Austrade: China’s green building sector – trends and opportunities

China is committed long-term to constructing more energy efficient buildings – opening up opportunities for Australian businesses in the sustainability field.


As the fastest growing global economic power, China is the world’s second largest energy consumer. Half of the world’s buildings constructed between now and 2020 are expected to be located in China and already building-related energy consumption accounts for more than 40 percent of the country’s total energy use. If nothing is done to mitigate the energy situation in China, building-related energy consumption will double by 2020.
Recognising the urgent need to implement green building as a keystone for energy efficiency, China has committed to developing a green building sector that will account for 30 percent of all new construction projects by 2020. This goal, outlined by the Ministry of Finance and the Ministry of Housing and Urban-Rural Development in May, represents China’s first ever announced target for green buildings development.
The 12th Five-Year-Plan (2011-2015) sets out a number of measures the Chinese government will adopt, including increasing policy incentives and improving industry standards, as well as promoting technological progress and the development of related industries. Some other outcomes of the ambitious plan include:
Green building standards will be applied to all Government-funded public buildings and social-housing programs (buildings) by 2014.
One billion square meters of energy-efficient floor space will be built by 2015.
25 percent of existing buildings in medium-sized cities and 10 percent of those in small cities will be refurbished by 2020 to become more energy-efficient.
In terms of incentives, the Chinese Government will offer a set of subsidies for new buildings that achieve higher levels of green building evaluation certification. A national three-star China National Green building rating system will attract a RMB80 (A$13) subsidy per square metre for Green Three-Star certified buildings, and RMB45 (A$7) subsidy for Green Two-Star standard.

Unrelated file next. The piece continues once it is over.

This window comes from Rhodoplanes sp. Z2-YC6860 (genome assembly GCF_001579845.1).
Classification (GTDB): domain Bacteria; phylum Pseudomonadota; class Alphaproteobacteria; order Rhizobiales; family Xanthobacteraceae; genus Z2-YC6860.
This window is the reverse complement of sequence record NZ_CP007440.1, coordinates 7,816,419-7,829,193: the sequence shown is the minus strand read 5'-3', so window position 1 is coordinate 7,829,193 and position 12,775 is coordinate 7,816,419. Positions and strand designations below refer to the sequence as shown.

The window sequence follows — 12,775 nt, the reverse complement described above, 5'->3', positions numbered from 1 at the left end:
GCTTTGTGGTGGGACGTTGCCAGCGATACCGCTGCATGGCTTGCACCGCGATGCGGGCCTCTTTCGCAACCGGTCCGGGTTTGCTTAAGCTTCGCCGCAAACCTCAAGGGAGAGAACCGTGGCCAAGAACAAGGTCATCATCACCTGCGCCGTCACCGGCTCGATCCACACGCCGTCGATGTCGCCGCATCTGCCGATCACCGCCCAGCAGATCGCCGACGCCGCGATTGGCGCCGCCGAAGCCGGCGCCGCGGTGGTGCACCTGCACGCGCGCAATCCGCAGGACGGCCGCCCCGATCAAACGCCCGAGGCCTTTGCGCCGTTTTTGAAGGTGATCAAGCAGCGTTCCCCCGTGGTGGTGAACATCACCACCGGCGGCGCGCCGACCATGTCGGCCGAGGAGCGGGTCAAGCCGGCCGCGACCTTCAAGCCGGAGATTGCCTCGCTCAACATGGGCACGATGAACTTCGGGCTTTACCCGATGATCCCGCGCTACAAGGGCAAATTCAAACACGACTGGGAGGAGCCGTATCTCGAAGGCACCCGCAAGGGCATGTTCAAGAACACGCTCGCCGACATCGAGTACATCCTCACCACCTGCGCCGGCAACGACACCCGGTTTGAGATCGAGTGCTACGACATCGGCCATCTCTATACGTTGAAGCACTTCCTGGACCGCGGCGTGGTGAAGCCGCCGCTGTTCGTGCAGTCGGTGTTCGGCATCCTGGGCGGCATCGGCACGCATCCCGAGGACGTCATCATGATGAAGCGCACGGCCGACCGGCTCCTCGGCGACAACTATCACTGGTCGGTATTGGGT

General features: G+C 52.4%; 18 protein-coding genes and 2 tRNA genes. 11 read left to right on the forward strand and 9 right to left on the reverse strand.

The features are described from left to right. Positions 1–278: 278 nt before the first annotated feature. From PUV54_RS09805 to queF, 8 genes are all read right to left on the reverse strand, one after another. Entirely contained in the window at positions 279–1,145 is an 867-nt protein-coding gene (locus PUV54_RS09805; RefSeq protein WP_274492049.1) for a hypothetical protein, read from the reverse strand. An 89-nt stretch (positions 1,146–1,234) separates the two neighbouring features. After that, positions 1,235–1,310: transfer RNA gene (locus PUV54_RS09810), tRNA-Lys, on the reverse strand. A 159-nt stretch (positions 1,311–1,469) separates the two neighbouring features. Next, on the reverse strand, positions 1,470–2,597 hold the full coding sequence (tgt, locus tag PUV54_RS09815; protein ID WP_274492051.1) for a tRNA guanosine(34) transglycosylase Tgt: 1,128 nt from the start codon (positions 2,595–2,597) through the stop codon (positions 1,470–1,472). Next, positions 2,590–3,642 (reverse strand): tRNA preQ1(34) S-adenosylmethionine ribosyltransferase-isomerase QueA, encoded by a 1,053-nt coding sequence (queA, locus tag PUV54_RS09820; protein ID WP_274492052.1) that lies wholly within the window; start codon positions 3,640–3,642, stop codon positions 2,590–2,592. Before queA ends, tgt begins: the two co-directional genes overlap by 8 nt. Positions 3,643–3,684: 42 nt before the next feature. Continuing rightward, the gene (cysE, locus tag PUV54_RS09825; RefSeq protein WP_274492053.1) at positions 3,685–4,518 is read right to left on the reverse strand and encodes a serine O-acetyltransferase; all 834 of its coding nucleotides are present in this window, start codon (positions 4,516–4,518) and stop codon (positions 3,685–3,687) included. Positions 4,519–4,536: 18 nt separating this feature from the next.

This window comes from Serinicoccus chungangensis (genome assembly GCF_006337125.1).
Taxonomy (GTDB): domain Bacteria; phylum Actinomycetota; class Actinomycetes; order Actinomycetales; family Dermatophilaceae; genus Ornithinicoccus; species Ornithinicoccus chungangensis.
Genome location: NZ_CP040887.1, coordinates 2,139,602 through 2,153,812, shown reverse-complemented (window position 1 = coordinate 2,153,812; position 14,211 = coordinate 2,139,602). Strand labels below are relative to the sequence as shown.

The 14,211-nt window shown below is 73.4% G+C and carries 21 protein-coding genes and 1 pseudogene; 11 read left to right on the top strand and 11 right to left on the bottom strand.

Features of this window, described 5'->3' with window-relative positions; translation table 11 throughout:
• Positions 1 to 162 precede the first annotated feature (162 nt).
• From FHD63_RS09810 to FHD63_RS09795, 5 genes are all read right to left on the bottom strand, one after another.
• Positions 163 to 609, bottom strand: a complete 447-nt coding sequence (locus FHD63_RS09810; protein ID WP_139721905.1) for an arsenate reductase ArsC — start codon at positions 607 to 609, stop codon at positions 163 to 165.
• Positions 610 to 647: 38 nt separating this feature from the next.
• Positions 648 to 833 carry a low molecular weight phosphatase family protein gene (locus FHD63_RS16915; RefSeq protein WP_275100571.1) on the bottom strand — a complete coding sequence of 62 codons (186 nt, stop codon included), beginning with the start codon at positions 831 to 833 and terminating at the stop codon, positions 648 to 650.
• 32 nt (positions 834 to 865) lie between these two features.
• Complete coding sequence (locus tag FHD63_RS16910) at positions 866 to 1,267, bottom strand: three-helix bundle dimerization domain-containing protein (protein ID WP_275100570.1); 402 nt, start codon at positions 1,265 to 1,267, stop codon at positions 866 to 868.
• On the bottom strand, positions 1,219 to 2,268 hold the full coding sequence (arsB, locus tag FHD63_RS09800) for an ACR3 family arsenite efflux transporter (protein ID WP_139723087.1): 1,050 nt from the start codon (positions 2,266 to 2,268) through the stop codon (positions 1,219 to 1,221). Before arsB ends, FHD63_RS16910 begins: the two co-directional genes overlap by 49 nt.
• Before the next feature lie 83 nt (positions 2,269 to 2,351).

There are a number of key areas where Australian suppliers have the capabilities to meet China’s growing demand for energy-saving construction. Australian capability in architecture and design, interior design, urban planning, landscape design, engineering consultancy and energy efficient consultancy has significant potential to contribute to China’s energy saving and environmental protection targets plan. Opportunities for Australian companies may also exist in the following areas:
Building integrated renewable energy system
Energy efficient lighting
Heating, ventilation and air-conditioning
Intelligent building management systems
Water saving systems
Water proofing systems
Insulation materials
High quality architectural paint
Innovative building products of advance technologies
Natural building materials of Australian characteristics such as sandstone, clay bricks
Australian companies interested in these opportunities can learn more about China’s greenaustrade_eastlink_head_office_melbourne_webbuilding development from the Australian Trade Commission’s Advanced Manufacturing & Infrastructure team. As well as providing business advice to companies, the Australian Trade Commission has developed a co-ordinated marketing initiative to introduce capable Australian firms to eco-projects, opportunities and contacts in China.
The marketing platform – a Chinese language directory showcasing Australian clean energy and green-building capabilities – has been promoted to Chinese organisations, local authorities, state-owned conglomerates, energy generators and property managers pursuing major projects in relevant industry sectors.
Companies involved in this initiative are also able to connect via the Australian Trade Commission China’s Clean Energy and Environment (CEE) advisors working on-the-ground in China. The Australian Trade Commission’s CEE advisors provide services ranging including legal, advisory, funding and business matching.

*Pictured above: An example of Australian sustainable design – the EastLink head office in Melbourne. (Courtesy the Australian Trade Commission)

**To make the most of your opportunities in China please contact:


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